A year after Brewster dismissed (offensive coordinator Mike) Dunbar, scrapped the spread offense and hired Jedd Fisch and Tim Davis to install a pro-style, power-running scheme, the Gophers’ offense is a dumpster fire. . . .
Brewster has yet to win a Big Ten game in November, and his offense is getting worse by
the day. Against Iowa, a limited team that kicked a field goal on its first drive and spent the rest of the game trying to run out the clock, the Gophers took 78 snaps and gained 201 yards. That’s 2.6 yards per play. . . .
Brewster lost a deceptively close game to a ranked team on the road on Saturday, and he will take his team to a second consecutive bowl. Those are the facts that will probably persuade Gophers athletic director Joel Maturi to retain Brewster for at least one more season.
I think that’s a mistake.
Star Tribune blogger Darren “Doogie” Wolfson has called for Brewster’s firing, and he said he was a “huge Brewster backer from the moment he was hired.” From Wolfson:
30 straight possessions without scoring a touchdown to end the regular season is not a punchline. It’s reality. They have failed to score an offensive touchdown in 17 of the last 24 quarters. If not for a garbage-time score against Ohio State third-teamers, Brew’s bunch would’ve gone four games (Ohio State, Penn State, South Dakota St., and Iowa) without an offensive touchdown.
Brewster is now 0-9 in trophy games; 0-8 in games vs. ranked opponents. He also has yet to win a conference game in November and lacks a signature victory 37-games into his tenure. For a second consecutive year, his team will lead the Big Ten in penalties. Only twice all year did the Gophers not commit a personal foul penalty in a game. ESPN analyst Bob Griese used the word “undisciplined” when talking about the Gophers no fewer than five times today. That is embarrassing. Being the butt of jokes by Badgers and Hawkeyes fans has been getting old the last three years.
St. Paul Pioneer Press blogger Ben Ramsden made light of the whole situation. Ramsden wrote:
This season is now laughable. I could be mad right now, but I’m not. I’m just amazed that this football program is a joke. I mean, what top recruit would want to come to play at Minnesota where they have to bus to games? They could go to St. John’s and do that and win!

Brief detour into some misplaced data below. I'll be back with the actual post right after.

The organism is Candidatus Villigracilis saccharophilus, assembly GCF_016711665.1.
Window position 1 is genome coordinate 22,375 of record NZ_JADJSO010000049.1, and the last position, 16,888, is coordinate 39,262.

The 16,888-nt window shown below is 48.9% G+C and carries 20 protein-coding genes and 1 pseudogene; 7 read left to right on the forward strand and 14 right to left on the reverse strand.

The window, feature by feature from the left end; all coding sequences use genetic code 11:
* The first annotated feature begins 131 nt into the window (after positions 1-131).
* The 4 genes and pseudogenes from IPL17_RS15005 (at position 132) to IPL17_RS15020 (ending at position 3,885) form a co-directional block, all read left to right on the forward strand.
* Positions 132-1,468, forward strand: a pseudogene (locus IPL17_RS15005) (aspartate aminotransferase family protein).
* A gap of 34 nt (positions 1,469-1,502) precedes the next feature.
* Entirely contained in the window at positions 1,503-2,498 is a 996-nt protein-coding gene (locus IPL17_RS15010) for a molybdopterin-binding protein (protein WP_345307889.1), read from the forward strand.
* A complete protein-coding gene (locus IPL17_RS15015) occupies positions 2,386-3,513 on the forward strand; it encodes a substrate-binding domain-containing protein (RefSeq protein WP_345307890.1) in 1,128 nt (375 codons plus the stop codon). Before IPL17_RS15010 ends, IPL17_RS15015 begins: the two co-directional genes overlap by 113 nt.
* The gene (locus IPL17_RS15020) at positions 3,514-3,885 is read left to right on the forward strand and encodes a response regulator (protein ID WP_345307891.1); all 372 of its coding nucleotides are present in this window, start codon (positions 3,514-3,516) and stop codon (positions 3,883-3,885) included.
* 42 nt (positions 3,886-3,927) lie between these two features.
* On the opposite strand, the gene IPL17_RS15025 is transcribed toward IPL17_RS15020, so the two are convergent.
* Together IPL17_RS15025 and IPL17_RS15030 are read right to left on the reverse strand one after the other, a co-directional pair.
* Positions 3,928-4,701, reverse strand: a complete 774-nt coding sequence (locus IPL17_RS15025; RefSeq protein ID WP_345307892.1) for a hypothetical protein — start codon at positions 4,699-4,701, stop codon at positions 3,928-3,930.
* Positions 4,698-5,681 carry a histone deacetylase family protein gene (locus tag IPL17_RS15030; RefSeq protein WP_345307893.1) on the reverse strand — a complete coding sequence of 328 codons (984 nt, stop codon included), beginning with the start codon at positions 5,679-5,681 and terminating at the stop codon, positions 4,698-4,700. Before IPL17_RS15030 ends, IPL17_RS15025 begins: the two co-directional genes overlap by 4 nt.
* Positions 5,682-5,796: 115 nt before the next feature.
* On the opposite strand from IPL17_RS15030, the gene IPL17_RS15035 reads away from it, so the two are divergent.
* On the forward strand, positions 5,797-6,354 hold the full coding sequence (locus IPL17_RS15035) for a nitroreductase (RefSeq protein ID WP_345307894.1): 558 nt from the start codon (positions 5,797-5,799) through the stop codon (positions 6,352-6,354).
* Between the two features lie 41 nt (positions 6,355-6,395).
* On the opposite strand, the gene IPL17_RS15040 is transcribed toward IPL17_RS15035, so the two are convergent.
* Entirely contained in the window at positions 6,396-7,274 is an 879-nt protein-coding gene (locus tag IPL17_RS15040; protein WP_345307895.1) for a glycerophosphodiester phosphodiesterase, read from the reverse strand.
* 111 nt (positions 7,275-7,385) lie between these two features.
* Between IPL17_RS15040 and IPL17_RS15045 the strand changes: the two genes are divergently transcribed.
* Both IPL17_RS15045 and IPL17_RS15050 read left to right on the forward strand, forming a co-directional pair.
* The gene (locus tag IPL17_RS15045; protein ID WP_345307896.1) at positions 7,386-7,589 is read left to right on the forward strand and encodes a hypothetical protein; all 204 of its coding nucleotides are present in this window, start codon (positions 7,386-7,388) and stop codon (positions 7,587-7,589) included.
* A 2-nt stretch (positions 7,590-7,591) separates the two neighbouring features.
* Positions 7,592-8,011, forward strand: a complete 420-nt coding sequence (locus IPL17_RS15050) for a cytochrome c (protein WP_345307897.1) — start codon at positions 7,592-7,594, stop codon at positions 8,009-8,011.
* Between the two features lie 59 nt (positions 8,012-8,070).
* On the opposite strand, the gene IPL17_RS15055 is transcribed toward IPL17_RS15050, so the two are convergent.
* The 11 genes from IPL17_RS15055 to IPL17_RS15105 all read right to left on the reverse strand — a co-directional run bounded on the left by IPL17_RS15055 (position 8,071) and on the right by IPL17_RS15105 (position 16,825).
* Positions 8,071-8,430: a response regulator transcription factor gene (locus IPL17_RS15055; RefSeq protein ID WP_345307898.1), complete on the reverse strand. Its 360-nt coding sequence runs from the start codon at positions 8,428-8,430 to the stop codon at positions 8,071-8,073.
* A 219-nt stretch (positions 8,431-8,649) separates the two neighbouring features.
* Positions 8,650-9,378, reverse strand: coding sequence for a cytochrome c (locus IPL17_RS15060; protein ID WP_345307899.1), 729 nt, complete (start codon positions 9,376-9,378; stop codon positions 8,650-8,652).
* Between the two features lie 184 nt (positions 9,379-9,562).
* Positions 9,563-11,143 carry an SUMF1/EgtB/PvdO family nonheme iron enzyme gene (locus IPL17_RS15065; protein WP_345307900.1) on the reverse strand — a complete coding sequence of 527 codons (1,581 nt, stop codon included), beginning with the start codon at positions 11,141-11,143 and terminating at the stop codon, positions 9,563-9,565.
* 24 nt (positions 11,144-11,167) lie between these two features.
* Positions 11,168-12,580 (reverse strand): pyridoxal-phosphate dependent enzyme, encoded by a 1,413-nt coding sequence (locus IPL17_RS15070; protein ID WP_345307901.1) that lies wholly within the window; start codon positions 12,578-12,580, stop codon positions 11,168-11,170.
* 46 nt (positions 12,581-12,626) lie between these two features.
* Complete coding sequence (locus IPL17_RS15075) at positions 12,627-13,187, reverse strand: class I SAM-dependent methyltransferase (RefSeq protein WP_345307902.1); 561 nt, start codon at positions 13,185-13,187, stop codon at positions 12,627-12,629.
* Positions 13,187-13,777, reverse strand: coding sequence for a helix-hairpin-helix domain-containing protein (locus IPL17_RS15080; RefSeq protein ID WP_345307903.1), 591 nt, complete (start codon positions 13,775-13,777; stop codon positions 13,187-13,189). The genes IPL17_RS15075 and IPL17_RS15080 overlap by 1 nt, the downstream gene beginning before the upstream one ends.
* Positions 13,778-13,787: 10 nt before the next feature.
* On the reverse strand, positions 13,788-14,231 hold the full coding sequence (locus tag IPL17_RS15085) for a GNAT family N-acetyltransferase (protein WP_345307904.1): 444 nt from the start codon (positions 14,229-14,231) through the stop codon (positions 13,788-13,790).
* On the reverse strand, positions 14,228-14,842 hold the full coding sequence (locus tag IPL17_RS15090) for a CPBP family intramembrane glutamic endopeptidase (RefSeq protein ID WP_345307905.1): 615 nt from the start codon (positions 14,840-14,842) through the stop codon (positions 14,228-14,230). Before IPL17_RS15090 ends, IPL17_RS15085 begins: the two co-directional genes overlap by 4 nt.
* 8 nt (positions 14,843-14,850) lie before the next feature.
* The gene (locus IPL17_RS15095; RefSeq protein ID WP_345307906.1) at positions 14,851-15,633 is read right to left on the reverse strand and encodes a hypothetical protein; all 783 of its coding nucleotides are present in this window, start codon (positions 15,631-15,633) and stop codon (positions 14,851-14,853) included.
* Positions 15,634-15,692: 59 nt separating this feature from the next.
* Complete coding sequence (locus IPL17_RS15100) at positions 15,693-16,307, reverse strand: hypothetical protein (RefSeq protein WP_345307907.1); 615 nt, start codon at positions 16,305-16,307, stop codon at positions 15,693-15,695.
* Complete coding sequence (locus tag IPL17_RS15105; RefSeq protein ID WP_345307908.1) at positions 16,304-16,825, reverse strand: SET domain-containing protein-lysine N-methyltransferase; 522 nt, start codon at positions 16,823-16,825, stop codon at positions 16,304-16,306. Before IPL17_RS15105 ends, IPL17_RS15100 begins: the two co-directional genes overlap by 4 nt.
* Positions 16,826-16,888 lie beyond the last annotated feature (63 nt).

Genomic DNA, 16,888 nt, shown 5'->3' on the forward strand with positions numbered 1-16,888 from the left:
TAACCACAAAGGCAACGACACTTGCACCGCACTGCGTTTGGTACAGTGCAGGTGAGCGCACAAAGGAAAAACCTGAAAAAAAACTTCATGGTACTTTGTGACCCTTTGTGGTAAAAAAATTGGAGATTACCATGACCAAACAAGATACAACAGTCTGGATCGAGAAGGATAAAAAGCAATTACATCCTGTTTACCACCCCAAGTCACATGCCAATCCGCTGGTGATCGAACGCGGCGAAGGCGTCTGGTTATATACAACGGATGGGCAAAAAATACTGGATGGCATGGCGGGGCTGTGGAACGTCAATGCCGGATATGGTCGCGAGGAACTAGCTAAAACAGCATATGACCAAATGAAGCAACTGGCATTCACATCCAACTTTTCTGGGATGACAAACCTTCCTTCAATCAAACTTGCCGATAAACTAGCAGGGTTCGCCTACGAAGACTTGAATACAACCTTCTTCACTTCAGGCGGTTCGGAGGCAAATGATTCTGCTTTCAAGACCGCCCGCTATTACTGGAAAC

Coincidentally, that’s what Coe College did. The Kohawks bused to Collegeville, Minn., and upset the perennial powerhouse St. John’s Johnnies in the first-round of the NCAA Division III playoffs Saturday, 34-27.
That’s a great win for Coe, which will try to double up Saturday in St. Paul when it plays the St. Thomas Tommies in the D-III quarterfinals.
In big-time college football, Phil Mushnick of the New York Post isn’t fond of what Penn State is about to do to its season ticket-holders. Says Mushnick:
Tickets to Penn State football also may soon become a luxury item. According to the Altoona Mirror, where once the school extorted $100 per ticket, through the Nittany Lion Club, for the right to buy season tickets — a mini PSL — next year that privilege could cost, depending on seat location, $200-$600 per ticket, plus the cost of tickets.
Increases could run fans anywhere from double to 500 percent. Recession? What recession? Layoffs? Where?
Penn State’s home schedule next year includes Youngstown State and Kent State. Kinda like the NFL’s must-buy exhibition games.
And for something completely different, PGAtour.com picks its top 10 rounds of the 2009 season. No. 10 involves a guy from Iowa whose name and game you may know.
10. Zach Johnson shoots 60 at the Valero Texas Open. Johnson’s 60 came in the third round and put him in position to win, which he did in a playoff against James Dricsoll. Johnson left a birdie putt for 59 short on the final hole, but the 60 was the lowest round posted on TOUR all year.